past, the PSF funded Brett Cannon to create a Python developer's guide to
help get new contributors up to speed.
Conference grants are another big part of what the PSF spends its money
on. In 2012, it granted $33,000 to 18 conferences in 15 countries. It
wants to help other conferences "all over the world" grow to be more like
PyCon. The smaller conferences have trouble attracting sponsors sometimes
(unlike PyCon, which had multiple chock-full sponsor pages), so the PSF
helps out. Curtin said that the PSF plans to double its contributions to
each of the conferences for 2013.
The Sprints and Outreach committees both have their own budgets, so they
can make funding decisions without needing to go to the board of directors
for money. Sprints has a $5000 annual budget, and will reimburse expenses
up to $300 for approved sprints. It "works well and people like it", he
said, and the committee would like to see it grow. He gave a long list of sprints that had
been funded all over the world. There have been a lot of
repeat groups applying for funding, which is good, but the committee would
like to see new groups representing new geographical areas apply. The
Outreach committee has funded a wide variety of workshops and other
activities including PyStar Philly, PDX Python, PyCamp Argentina, and more.
The PSF also gives out awards to give back to contributors, so that they know
their work is appreciated. There are two community service awards given
each quarter, which include either a $500 check or free PyCon registration
plus up to $500 travel reimbursement. The Frank
Willison memorial award is given yearly at OSCON to an outstanding
contributor, and is awarded
by O'Reilly Media based on a recommendation from the PSF. In 2012, the $5000 distinguished
service award was added to recognize "sustained and exemplary
contributions" to Python. The inaugural award was made posthumously to
creator John Hunter.
The PSF is always looking for more ways to advance "big P" Python. It is
currently "kicking around" some ideas on how to serve local Python
communities better, perhaps by way of regional representatives to the PSF.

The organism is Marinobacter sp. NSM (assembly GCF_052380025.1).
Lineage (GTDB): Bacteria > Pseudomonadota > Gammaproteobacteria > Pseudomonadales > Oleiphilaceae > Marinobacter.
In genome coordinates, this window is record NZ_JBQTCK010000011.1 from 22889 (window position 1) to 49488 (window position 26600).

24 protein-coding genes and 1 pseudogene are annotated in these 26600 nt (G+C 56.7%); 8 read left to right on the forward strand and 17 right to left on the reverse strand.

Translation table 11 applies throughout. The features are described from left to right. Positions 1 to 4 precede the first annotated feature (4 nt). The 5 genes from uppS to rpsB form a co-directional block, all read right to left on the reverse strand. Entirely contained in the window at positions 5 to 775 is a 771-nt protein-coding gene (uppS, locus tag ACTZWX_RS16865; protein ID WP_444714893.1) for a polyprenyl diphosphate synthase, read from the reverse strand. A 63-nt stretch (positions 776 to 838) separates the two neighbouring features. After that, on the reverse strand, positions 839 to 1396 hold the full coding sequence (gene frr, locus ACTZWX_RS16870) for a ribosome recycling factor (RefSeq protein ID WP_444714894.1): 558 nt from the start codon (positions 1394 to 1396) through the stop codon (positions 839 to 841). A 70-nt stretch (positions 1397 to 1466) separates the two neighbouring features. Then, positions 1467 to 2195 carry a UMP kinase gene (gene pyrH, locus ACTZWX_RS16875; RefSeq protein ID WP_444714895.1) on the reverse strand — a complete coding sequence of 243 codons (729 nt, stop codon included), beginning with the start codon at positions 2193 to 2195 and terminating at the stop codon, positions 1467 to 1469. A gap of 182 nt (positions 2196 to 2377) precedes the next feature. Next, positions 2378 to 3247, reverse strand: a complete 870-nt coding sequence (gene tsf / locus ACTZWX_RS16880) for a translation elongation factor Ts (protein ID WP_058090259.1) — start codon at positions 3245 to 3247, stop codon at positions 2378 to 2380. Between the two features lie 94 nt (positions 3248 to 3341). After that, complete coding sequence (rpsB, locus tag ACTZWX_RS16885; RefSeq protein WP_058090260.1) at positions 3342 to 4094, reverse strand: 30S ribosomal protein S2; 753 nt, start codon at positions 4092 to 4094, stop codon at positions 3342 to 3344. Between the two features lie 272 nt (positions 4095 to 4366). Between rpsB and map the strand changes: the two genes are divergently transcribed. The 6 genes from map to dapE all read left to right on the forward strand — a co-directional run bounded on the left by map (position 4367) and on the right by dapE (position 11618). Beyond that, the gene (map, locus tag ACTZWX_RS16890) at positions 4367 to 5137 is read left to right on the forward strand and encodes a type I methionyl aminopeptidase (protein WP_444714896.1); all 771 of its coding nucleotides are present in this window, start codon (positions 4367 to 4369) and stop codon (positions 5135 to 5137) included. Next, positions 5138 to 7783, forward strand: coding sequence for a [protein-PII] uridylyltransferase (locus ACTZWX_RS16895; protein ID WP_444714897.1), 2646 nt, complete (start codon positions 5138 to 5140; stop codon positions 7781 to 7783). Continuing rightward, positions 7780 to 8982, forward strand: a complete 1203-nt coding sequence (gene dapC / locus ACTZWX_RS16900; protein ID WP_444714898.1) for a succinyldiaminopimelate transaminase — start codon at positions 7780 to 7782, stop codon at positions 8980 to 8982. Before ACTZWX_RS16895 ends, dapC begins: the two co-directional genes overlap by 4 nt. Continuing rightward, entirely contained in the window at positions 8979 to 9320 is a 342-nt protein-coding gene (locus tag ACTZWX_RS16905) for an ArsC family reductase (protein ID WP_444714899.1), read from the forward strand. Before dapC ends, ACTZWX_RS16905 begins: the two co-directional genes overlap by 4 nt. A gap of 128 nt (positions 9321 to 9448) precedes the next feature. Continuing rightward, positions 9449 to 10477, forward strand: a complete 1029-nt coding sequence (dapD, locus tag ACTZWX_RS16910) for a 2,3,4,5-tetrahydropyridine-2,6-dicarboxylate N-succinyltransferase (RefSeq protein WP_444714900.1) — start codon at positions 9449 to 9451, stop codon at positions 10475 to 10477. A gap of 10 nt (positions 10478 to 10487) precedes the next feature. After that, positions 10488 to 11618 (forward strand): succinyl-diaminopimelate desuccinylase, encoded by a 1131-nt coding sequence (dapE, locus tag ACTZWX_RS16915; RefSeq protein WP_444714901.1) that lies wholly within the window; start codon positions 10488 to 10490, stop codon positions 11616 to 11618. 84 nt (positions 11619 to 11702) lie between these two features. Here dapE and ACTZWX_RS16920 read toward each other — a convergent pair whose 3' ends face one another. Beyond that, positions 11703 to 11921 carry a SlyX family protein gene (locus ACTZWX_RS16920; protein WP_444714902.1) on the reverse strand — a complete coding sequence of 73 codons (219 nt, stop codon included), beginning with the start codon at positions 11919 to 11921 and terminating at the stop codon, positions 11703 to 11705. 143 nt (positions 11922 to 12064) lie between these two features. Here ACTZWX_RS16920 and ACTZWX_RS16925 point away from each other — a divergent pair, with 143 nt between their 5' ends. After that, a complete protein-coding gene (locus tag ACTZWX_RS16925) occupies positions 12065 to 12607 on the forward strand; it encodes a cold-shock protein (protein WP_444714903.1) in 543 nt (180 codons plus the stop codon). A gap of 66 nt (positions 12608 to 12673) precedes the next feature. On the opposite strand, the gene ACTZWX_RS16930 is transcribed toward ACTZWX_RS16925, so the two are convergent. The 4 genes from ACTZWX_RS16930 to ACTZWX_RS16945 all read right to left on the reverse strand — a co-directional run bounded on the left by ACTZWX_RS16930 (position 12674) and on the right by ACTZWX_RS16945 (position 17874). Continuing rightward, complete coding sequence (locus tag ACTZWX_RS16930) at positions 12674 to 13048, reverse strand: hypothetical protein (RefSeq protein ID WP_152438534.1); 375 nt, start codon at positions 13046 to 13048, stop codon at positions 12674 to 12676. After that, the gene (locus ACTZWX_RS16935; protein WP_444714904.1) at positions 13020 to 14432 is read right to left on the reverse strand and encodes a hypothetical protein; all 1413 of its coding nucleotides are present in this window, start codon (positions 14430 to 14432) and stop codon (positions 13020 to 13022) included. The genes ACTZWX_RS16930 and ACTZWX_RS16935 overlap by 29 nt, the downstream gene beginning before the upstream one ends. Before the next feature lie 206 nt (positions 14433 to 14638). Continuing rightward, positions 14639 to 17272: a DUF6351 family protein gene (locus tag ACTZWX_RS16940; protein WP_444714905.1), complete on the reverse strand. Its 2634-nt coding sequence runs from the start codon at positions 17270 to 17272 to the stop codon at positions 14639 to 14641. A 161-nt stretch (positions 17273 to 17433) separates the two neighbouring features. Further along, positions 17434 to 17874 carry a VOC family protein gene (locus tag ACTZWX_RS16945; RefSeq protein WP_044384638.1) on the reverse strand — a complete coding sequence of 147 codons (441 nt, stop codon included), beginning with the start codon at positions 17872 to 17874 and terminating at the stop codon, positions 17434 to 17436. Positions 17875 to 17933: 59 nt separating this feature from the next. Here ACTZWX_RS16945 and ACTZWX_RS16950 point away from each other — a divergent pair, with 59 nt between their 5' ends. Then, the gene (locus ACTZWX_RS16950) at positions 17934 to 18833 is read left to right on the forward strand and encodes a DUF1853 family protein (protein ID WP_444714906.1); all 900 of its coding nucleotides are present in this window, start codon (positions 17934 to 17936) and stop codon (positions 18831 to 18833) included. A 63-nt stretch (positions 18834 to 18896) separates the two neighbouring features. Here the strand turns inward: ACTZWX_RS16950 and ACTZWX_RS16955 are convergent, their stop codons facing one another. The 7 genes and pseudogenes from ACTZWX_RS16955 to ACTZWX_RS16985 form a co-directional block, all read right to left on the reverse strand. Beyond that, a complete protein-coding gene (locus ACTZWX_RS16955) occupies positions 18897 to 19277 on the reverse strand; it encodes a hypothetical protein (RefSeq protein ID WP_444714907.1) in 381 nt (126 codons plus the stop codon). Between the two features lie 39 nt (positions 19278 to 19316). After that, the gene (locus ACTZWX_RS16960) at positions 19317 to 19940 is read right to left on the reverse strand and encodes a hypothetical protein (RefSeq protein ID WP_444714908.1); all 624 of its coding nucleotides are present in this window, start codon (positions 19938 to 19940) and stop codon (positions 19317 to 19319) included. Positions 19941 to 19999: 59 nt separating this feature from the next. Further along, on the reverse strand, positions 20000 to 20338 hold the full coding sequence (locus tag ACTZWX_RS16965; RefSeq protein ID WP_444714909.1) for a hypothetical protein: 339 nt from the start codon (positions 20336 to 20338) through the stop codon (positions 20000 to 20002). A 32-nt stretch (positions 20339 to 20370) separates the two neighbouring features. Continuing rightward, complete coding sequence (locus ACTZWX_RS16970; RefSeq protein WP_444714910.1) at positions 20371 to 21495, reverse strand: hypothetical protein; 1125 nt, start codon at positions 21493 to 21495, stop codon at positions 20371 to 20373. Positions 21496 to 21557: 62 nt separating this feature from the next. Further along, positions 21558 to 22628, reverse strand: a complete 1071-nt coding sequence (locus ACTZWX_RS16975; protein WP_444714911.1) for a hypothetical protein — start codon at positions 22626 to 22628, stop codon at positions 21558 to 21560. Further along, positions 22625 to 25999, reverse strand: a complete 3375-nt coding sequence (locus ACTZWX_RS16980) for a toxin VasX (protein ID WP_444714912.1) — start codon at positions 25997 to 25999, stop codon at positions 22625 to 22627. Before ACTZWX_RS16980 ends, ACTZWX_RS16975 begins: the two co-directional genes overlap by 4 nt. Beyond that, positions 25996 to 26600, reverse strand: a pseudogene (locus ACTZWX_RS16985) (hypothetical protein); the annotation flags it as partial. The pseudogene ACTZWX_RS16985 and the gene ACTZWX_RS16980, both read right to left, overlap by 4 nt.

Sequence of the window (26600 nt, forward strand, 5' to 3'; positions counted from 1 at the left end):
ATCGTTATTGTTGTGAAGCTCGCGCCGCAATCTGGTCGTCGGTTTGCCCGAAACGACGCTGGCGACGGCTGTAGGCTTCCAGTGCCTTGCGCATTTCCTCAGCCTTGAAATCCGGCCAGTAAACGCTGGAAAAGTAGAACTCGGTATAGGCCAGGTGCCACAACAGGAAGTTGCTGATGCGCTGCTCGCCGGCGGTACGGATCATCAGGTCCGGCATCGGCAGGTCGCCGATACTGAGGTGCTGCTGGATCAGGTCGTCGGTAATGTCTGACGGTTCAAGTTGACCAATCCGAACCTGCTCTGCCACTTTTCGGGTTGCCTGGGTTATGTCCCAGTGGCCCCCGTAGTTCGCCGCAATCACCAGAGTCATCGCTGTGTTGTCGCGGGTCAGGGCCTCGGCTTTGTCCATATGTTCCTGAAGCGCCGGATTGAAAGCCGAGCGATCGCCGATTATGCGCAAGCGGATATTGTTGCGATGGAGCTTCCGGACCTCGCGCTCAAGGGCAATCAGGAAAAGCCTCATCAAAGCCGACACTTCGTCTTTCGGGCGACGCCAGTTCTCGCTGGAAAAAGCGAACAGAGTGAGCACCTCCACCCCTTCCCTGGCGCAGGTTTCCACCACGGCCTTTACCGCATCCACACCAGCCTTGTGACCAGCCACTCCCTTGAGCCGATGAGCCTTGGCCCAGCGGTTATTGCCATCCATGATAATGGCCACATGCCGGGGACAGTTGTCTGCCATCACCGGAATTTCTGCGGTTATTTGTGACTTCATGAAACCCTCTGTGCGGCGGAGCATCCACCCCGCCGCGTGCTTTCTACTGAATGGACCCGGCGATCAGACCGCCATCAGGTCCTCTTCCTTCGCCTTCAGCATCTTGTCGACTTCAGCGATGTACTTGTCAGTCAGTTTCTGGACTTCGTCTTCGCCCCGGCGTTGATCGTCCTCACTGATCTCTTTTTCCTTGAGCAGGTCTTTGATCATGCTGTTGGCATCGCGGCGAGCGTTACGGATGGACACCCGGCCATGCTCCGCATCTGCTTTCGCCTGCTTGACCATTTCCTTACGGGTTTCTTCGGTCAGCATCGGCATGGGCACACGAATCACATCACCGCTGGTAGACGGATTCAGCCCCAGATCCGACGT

That would help ensure that word about what assistance the PSF can
provide gets out
to all of the local groups that could take advantage.
In order to have money to give away, the PSF has to raise money. PyCon is
the biggest fundraiser for the organization, but the sponsor members also
help replenish the funds as well. There is a (non-voting) associate
member class for those who donate to the PSF. Curtin would like to see
that program built up and to make it more attractive for people to
contribute that way with T-shirts or other incentives. He ended his talk
with a pair of questions: Can the PSF help you? Can you help the PSF? He
encouraged anyone with ideas in either direction to contact the
If PyCon is the major fundraiser for the PSF, it seems likely to have a
long and prosperous future ahead of it. This was my first visit to PyCon
(with luck, not my last) and it is an impressive conference. Lots of
excellent technical talks, with an engaged and excited community in
evidence. Getting 2500 enthusiasts together in one place for a few days
will do that.
One fear when attending a conference with an "expo hall" is that it will
have gone down the path of LinuxWorld (or the RSA Conference
and other large "industry" conferences), where much of the content is
targeted at executives and other non-technical folks. Those kinds of
conferences have their place, I suppose, but they don't offer much in the
way of intellectual stimulation. PyCon was certainly not that kind of
conference, though it had a large contingent of company and organization
booths. While I didn't spend much time on the expo floor, it was always
crowded with attendees.
While PyCon 2013 will be known to some because of an unfortunate incident that occurred, that
incident does not typify the conference at all. In fact, it is clear that
PyCon (and the PSF) have made great strides in trying to even out the
gender imbalance typically seen at free software conferences. Of the 116
talks in six tracks, 22 were given by women. That ratio is roughly the
same as that of the conference as a whole, which was 20% women. Progress
has certainly been made; one can only hope more will be.
There were lots of talks that I sat in on but wasn't able to write up and
even more that I wasn't able to sit in on at all. There is a whole lot
going on in the Python world and that is clearly reflected in the
conference lineup. For anyone with an interest in the language,
PyCon 2014 (in Montréal, Canada) should get strong consideration.